By Rich Illingworth, Business Development Manager at Huboo
The pandemic has shaken up people’s drinking habits in a big way. As our living and working patterns have shifted, after-work drinks and regular pub meet-ups are no longer as commonplace as pre-Covid, and at-home drinking has increased. This has resulted in the strong growth of the off-trade alcohol category in the UK, a trend that has been mirrored across many markets in Europe.
In the immediate wake of Brexit, many smaller online retailers abandoned the idea of exporting into Europe altogether, and total exports from the UK to Europe fell by 13.1% in the first half of 2021. But as the dust has settled, border control changes have become more of a known entity, giving businesses a clearer road map of how to get goods into Europe. What’s more, prices for services such as couriers, which had shot up, now seem to be moving closer to pre-Brexit levels.
As a result, European ecommerce is becoming increasingly attractive for many online alcohol retailers – from flagship brands to innovative start-ups launched during the pandemic. Here are five ways companies can capitalise on the cross-continental opportunity.
1. Understand demand
The first step in any overseas venture is understanding where alcohol sales are coming from and devise expansion plans accordingly. Online retailers are fortunate to have a wealth of data at their fingertips, not only from their own channels, but also from online marketplace data. All of which can help them get a deeper understanding of who their customers are, as well as their shopping habits and geographic spread.
Alcohol ecommerce companies can also tap into market trends data to get a better understanding of D2C alcohol trends across Europe, as well as predict where the market is heading next. It all contributes to a clearer understanding of where the most significant opportunities lie, empowering retailers to better plan their overseas expansions.
2. Map out the logistics
Once retailers have identified their target market, the next step is to work out how to get their product to customers via the quickest and most cost-effective transport routes.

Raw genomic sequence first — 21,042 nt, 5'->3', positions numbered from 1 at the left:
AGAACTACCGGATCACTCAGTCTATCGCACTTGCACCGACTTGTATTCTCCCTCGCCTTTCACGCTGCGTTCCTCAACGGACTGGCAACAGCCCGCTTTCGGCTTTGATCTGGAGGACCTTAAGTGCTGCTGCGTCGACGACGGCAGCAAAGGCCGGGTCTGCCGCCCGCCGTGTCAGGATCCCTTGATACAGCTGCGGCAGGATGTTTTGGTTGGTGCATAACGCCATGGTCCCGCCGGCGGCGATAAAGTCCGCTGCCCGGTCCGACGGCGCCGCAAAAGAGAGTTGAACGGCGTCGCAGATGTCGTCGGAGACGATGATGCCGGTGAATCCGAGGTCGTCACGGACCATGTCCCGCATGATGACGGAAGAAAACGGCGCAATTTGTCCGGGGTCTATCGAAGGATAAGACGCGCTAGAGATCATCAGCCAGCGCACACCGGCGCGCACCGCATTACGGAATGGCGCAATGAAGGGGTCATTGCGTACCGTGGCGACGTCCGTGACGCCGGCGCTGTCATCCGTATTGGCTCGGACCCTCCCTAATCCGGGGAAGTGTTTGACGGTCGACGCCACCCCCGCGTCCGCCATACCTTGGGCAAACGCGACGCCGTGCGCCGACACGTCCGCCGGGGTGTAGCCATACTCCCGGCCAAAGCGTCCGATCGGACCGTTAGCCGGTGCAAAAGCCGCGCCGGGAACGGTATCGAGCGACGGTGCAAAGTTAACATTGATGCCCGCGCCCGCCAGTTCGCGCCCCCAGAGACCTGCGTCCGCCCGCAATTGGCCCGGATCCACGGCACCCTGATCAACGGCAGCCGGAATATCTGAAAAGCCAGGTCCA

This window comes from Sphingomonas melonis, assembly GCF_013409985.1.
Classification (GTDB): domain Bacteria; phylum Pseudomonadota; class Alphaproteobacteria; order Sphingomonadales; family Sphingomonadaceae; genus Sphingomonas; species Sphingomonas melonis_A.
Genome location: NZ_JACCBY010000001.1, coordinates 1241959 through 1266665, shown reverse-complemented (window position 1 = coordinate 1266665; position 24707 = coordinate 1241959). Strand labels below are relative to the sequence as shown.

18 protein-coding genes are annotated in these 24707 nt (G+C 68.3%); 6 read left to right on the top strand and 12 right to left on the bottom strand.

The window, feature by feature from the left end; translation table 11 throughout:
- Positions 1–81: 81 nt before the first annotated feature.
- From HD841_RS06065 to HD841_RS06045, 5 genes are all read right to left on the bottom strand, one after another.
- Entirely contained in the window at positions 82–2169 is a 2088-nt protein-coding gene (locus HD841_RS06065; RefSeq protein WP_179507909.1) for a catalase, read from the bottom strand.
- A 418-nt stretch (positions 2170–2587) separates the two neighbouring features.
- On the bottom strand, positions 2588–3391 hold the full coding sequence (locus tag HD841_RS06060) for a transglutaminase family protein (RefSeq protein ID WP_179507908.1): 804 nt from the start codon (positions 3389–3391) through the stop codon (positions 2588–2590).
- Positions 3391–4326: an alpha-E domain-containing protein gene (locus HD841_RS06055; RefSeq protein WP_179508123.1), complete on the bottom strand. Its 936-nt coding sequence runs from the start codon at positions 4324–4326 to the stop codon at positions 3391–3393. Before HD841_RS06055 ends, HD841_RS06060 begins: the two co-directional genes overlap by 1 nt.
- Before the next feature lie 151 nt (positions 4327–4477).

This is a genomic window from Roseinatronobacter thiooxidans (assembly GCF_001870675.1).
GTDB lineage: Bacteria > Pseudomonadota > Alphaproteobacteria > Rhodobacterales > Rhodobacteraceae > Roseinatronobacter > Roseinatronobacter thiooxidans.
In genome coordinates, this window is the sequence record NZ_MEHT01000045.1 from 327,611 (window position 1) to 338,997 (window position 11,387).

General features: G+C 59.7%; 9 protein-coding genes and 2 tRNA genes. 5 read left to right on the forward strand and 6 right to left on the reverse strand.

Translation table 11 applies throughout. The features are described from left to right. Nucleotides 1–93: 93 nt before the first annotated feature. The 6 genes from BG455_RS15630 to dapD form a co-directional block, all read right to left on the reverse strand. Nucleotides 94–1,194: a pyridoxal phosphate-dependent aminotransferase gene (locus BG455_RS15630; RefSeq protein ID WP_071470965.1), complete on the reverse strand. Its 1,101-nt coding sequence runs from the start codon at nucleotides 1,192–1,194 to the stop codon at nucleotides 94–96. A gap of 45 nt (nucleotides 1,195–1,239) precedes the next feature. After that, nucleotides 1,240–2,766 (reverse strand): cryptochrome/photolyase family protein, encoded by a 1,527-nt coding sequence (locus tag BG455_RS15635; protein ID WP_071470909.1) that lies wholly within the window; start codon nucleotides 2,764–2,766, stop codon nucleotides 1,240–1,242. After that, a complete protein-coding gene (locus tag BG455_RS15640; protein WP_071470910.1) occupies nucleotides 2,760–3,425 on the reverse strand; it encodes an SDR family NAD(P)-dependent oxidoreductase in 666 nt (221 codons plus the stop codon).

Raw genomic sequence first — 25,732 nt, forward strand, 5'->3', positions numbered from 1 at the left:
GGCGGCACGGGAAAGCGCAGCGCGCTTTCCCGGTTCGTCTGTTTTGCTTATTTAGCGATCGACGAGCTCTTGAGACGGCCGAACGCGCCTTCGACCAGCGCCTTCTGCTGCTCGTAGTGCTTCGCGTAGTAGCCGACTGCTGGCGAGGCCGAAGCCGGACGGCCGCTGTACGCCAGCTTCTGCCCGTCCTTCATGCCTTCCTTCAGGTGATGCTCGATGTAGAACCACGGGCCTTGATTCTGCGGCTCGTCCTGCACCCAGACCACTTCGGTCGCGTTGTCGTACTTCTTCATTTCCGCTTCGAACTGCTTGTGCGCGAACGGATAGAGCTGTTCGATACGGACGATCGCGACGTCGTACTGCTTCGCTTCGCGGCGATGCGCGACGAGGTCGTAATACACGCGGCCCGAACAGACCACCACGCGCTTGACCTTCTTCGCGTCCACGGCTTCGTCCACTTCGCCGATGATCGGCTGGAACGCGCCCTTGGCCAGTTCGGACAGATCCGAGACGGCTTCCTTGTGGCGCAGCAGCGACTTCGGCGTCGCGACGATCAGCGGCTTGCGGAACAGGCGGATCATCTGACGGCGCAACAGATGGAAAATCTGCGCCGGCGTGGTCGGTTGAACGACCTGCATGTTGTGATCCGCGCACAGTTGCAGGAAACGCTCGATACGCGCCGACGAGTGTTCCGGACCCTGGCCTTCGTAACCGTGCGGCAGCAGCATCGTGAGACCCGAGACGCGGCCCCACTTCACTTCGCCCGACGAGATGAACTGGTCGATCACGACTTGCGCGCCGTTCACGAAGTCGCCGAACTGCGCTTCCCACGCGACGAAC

A third-party logistics provider may be able to provide ecommerce businesses with the expertise they need to map the best transport lanes and get their alcohol into the hands of the consumer more quickly, helping them meet the all-important two to three days delivery criteria necessary for local market sales success.
However, not all providers are created equal. Alcohol retailers might look for a provider that has access to centrally-located, or even multiple, distribution centres across Europe. This could enable them to house stock in locations with ready access to the most viable transport lanes. For example, Germany is a great distribution hub for European sales as it is centrally located with good transport links into central, southern, and eastern Europe.
3. Access specialist couriers
A trusted logistics partner can also link retailers up with local, reliable couriers, allowing them to strike the right balance of speed, service, and affordability, for each order taken. This is even more compelling when you consider that many established couriers won’t transport most alcoholic goods since they may not be equipped to deal with hazmat, or are not set up to do the necessary point-of-delivery ID checks. Subsequently, retailers may find themselves struggling to locate reputable firms that won’t break the bank.
Ecommerce businesses can plug into pre-existing networks to enable them to deliver alcoholic products safely and reliably.
4. Compliance, compliance, compliance!
Personal alcohol licences, premises licences, bonding and exercise duties, and VAT registration, are just some of the legal requirements for businesses looking to sell into Europe. And even within the EU, countries differ wildly in terms of their rules and regulations. For example, legal requirements in Spain are much more stringent than they are in other countries in Europe, making it far more difficult to get alcoholic goods on the ground.
But a more complex regulatory backdrop needn’t stand in the way of a compelling business opportunity. Online retailers could begin to try and understand specific country requirements, and fulfil the necessary documentation needed to make sure their new business venture is fully compliant.
5. Fulfilment shouldn’t be an afterthought
A customer’s impression of a business will not only be based on the quality of the product, but also on the speed and reliability of delivery, and the condition of products on arrival. Each interaction with a customer – either new or returning – is critical, and alcohol retailers will lose out on repeat custom and potential customers if their product arrives late or in a bad state. Fulfilment is integral to any successful brand launch and can be built into expansion planning from the very outset to give businesses the best chance of European success.